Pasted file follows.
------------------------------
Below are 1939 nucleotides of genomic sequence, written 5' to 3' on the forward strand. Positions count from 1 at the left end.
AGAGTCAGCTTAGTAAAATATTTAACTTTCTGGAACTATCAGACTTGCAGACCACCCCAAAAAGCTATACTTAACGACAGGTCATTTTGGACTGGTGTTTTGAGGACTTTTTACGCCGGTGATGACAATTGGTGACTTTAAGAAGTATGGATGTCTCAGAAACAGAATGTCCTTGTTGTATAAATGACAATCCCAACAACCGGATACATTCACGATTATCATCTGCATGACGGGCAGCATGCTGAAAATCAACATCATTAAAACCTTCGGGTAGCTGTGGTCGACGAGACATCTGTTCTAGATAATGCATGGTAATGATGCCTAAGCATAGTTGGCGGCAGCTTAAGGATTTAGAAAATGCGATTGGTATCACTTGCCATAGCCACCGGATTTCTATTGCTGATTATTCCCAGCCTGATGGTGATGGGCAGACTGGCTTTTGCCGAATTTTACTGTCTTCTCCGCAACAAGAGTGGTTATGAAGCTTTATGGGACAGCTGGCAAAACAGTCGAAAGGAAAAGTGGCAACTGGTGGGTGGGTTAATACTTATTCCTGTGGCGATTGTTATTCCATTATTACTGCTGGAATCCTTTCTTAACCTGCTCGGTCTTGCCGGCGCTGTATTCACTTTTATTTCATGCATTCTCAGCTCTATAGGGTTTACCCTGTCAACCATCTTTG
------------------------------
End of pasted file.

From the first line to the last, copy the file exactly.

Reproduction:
Below are 1939 nucleotides of genomic sequence, written 5' to 3' on the forward strand. Positions count from 1 at the left end.
AGAGTCAGCTTAGTAAAATATTTAACTTTCTGGAACTATCAGACTTGCAGACCACCCCAAAAAGCTATACTTAACGACAGGTCATTTTGGACTGGTGTTTTGAGGACTTTTTACGCCGGTGATGACAATTGGTGACTTTAAGAAGTATGGATGTCTCAGAAACAGAATGTCCTTGTTGTATAAATGACAATCCCAACAACCGGATACATTCACGATTATCATCTGCATGACGGGCAGCATGCTGAAAATCAACATCATTAAAACCTTCGGGTAGCTGTGGTCGACGAGACATCTGTTCTAGATAATGCATGGTAATGATGCCTAAGCATAGTTGGCGGCAGCTTAAGGATTTAGAAAATGCGATTGGTATCACTTGCCATAGCCACCGGATTTCTATTGCTGATTATTCCCAGCCTGATGGTGATGGGCAGACTGGCTTTTGCCGAATTTTACTGTCTTCTCCGCAACAAGAGTGGTTATGAAGCTTTATGGGACAGCTGGCAAAACAGTCGAAAGGAAAAGTGGCAACTGGTGGGTGGGTTAATACTTATTCCTGTGGCGATTGTTATTCCATTATTACTGCTGGAATCCTTTCTTAACCTGCTCGGTCTTGCCGGCGCTGTATTCACTTTTATTTCATGCATTCTCAGCTCTATAGGGTTTACCCTGTCAACCATCTTTG